Durwin thought of what the cuts symbolized: The kingdom’s enemy during The Great Extradition, a time when the knights under Audrick numbered into the thousands, and Audrick had yet to reclaim the throne. There hasn’t been a war of that magnitude in the seven hundred years since. Often he dreamed of living in such a time, a time when the title of knight meant something more heroic than governing land or ordering around overzealous officers and their footmen. He donned the pendant and felt its power rush through him like flash fire. Even after nearly thirty years of service, Durwin still felt unable to fully master the old and mysterious magic that the stone held within.
His eyes were flooded with torch light and his ears with the excited chatter of more than one hundred strong as he made his way into the upper corridor above the entrance hall. Red banners of The Swords and the purple ones of The High Order hung from nearly every rafter in honor of the High Guard’s arrival.
From the ledge overlooking the chaos, he saw a sea of his footmen below, all dressed in their red gambesons that were usually reserved for battle. Durwin shook his head, annoyed by their eagerness. Surely Vralis was not here to offer palatable news.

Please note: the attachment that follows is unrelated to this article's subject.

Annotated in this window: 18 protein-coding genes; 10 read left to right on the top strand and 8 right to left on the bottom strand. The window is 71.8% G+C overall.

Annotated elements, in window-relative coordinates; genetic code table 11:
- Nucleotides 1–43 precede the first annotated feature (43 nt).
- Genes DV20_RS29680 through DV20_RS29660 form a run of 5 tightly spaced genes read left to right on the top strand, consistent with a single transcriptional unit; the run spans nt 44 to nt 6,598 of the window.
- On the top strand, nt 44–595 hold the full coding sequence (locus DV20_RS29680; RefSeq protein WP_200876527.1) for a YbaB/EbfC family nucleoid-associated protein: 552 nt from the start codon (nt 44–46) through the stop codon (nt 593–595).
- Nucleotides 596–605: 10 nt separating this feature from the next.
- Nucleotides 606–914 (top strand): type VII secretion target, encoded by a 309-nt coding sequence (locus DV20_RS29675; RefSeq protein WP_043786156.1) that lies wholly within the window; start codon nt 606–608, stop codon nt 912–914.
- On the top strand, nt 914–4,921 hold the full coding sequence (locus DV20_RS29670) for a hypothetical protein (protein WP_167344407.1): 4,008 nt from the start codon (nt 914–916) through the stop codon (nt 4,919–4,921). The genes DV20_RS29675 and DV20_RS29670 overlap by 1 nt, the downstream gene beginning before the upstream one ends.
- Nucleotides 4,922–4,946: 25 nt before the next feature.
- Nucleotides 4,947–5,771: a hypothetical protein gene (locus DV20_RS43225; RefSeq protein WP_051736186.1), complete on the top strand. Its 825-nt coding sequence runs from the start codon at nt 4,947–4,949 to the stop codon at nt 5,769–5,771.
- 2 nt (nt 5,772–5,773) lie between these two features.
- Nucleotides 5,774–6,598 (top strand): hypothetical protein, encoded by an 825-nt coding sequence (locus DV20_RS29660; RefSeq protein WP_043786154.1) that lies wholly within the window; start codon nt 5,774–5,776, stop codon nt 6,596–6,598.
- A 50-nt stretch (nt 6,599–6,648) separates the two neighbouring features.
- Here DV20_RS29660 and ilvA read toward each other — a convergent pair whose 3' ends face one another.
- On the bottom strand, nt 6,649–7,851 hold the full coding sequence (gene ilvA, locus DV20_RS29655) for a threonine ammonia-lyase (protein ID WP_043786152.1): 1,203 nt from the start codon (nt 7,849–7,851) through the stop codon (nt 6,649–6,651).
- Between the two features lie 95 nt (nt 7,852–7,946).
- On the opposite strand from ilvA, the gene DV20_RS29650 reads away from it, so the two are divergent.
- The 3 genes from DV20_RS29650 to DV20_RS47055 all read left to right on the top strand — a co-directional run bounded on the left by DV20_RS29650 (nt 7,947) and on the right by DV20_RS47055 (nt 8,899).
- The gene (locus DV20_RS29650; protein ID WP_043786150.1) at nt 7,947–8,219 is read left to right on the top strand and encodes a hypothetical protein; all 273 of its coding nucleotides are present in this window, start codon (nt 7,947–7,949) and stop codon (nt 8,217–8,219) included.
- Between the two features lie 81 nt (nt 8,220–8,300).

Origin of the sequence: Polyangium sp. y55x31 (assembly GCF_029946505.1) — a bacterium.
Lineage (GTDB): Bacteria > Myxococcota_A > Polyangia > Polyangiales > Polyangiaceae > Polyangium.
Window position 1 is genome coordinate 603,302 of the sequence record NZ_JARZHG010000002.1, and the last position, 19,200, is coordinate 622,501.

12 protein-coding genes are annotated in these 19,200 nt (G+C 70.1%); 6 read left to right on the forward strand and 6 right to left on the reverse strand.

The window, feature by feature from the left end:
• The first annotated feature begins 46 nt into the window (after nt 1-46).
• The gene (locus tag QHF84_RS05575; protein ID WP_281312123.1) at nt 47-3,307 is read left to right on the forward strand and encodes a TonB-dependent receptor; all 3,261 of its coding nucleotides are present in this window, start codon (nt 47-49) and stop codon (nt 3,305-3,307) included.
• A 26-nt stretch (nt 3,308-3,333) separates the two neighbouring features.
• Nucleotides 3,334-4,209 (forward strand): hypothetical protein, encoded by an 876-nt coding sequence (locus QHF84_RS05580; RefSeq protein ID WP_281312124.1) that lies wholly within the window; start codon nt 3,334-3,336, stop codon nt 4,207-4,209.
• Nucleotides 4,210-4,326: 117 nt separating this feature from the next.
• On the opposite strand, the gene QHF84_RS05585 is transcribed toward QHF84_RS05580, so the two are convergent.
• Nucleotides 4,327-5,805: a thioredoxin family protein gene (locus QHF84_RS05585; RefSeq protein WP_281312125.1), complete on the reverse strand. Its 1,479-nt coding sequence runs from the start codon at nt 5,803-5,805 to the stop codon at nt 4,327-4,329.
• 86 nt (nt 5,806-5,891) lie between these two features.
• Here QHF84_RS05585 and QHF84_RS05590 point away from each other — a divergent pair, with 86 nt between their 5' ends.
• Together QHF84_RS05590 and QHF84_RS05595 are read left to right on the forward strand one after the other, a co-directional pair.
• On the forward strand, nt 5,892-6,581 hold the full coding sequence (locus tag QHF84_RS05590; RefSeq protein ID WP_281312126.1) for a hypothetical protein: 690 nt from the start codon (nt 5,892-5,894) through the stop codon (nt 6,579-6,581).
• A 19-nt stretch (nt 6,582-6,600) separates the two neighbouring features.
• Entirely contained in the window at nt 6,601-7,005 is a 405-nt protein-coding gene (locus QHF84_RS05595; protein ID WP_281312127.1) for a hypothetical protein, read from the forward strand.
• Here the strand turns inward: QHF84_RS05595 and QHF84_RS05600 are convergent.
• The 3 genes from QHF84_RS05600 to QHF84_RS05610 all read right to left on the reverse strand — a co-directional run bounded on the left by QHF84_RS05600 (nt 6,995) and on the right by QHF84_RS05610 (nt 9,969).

Suddenly, the entrance doors were forced open by a blast of chilled autumn wind. The torches of the hall cowered in response, and colored leaves rolled over the threshold to meet the crowd’s feet. Vralis Ottom entered, causing silence to swell throughout the room. While Durwin held court with Vralis many times, it was always in the king’s castle at Bulwarck. It had been years since the High Guard’s last visit to Fort Gunther, and his face was new to most of the footmen that resided here.
Even to the oblivious, there was no mistaking who he was. The dark-purple robes reserved for The High Order peeked from beneath his cloak, but even more telling was the raw power that he exuded, a power similar to, but infinitely more potent than, that of the pendant Durwin wore around his neck.
Vralis Ottom’s black eyes scanned the hall hurriedly, and a chill fell over Durwin as they found him. Refusing to push his dripping brown hair from his face, Vralis summoned Durwin with a nod.
Durwin found himself walking quickly down the stairway to meet him, and he wondered if his men could feel his fear as he threaded through. Something is wrong, he thought as he neared. Vralis’s eyes looked blank, yet determined. He didn’t offer the usual greetings as Durwin approached; he only offered a thick, chilling stare.
“Sir Vralis, it’s a pleasure to see you again,” Durwin lied as he kissed his commander’s gloved hand. The words were coarse as they pushed from his throat, and when they came out, they were without meat.